þriðjudagur, apríl 18, 2006


Daily I am struck by her resemblance to Fjallkonan with a high, curving spaðafaldur, even though I know Athena sports here a helmet with a horsehair crest (complete with three horses, no less).

I wanted to leave this post as just this, a casual observation on two tignarlegar konur, the patron of Athens and the patron of Farsælda Frón, but the radio informs me that the American President "refuses to rule out a nuclear attack on Iran," and in light of that the casual seems inappropriate.

I always liked Athena. She may be the posterchild for women who grasp for male privilege, but she has always appealed to me. Patron of arts, wisdom, and war, she has a military aspect -- hence the helmet. Under her ægis, I imagine conflict moderated with wisdom. That ægis, her literal shield, is adorned with the head of a gorgon, and I imagine, bearing such a shield, that some of her wisdom is rooted in familiarity with the hideous face of actual battle.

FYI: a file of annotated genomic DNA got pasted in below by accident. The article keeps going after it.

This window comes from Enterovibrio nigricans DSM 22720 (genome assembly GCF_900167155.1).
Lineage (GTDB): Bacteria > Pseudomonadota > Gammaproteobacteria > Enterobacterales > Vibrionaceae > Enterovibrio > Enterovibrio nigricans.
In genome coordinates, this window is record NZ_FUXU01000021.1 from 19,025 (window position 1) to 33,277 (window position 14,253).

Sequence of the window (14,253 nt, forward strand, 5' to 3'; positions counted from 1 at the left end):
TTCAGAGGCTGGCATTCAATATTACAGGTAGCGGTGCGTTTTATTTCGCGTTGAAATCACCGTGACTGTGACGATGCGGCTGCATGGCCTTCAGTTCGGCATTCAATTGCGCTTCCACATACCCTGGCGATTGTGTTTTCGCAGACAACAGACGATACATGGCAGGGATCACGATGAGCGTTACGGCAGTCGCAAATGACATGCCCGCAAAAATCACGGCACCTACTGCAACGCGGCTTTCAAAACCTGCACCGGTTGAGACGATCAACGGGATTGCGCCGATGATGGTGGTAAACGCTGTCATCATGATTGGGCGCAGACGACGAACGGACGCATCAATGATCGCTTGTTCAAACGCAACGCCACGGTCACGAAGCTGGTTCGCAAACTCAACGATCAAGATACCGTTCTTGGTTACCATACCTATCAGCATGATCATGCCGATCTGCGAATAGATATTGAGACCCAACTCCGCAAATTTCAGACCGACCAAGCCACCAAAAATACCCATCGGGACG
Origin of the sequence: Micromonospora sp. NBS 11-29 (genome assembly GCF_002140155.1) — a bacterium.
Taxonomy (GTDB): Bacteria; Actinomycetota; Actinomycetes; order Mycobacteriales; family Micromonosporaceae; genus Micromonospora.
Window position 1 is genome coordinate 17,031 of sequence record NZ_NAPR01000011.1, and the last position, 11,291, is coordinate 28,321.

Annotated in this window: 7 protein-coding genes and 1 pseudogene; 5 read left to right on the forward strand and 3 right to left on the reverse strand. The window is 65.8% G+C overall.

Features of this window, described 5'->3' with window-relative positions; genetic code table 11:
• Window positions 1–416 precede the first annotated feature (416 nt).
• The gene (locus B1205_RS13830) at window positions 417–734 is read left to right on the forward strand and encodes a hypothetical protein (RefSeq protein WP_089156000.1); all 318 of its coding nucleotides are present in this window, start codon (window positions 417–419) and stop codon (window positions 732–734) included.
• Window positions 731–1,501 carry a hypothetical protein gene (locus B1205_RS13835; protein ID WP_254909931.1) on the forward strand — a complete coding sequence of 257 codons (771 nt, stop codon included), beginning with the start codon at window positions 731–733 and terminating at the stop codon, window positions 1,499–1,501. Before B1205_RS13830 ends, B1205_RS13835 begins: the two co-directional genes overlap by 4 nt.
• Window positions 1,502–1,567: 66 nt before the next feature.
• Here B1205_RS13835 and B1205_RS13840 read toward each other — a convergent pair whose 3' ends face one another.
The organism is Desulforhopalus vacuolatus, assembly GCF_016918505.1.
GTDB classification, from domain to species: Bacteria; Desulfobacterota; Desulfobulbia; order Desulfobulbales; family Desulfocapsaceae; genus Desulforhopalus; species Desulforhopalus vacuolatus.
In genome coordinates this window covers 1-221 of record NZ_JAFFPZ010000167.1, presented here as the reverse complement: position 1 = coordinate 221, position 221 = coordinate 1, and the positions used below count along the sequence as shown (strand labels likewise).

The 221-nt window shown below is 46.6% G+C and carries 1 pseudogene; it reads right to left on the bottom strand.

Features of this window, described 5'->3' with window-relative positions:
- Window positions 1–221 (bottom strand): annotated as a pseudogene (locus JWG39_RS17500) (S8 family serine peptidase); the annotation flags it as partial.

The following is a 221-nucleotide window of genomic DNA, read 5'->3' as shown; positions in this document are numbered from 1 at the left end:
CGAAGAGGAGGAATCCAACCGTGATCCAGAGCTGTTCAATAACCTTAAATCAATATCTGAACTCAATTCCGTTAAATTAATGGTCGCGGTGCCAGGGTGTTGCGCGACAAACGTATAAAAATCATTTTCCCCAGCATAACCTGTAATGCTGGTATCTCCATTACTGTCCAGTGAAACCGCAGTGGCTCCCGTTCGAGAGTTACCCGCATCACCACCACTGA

Athena is not the figure springing fully grown from the head of the American President. Wisdom seems nowhere near the man. Not ruling out nuclear attack is madness, and not the bucolic, running-about-the-woods madness of Pan and his eponymous panic, either. It is martial madness, even Martian madness, a yearning for a kind of warfare so catastrophic that it would turn the surface of the earth alien and hostile to its inhabitants. Mars rules such destruction, not Athena.

There has already been speculation that the American President may have acquired some fell and fabled object. If it is anything, it is the ægishjálmr, the helm of terror, or else Wagner's version of it, the Tarnhelm, the essence of mad desire for power for its own sake. Certainly, we all fear the wearer.

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